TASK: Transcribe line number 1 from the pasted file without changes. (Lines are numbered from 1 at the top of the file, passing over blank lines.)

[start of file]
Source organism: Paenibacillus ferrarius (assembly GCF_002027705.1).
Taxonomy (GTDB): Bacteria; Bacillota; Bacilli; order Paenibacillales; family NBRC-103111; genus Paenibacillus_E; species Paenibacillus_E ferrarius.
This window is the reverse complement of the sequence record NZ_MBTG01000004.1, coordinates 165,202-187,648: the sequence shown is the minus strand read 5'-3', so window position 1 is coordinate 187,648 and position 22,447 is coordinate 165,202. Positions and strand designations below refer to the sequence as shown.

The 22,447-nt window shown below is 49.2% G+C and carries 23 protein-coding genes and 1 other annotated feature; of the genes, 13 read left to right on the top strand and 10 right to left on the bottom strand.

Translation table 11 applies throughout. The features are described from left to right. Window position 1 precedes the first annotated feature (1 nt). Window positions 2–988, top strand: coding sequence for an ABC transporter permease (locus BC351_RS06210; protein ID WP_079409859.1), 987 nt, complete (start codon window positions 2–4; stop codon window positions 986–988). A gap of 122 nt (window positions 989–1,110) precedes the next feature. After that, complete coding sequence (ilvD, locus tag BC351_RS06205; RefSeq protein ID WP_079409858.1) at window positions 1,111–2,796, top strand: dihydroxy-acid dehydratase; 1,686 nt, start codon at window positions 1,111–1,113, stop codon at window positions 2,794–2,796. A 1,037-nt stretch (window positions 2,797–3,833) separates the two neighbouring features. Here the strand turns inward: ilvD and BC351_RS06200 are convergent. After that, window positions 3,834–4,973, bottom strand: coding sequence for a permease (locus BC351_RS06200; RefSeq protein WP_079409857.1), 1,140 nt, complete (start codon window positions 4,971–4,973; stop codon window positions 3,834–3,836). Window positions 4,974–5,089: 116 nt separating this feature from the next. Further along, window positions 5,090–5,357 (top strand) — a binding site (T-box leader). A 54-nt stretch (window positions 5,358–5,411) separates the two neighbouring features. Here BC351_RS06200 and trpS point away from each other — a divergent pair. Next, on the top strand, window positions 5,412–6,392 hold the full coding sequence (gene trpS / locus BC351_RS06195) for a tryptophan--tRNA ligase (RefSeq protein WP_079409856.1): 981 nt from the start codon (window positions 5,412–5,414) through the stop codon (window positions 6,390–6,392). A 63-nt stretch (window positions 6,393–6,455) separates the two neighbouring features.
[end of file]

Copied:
Source organism: Paenibacillus ferrarius (assembly GCF_002027705.1).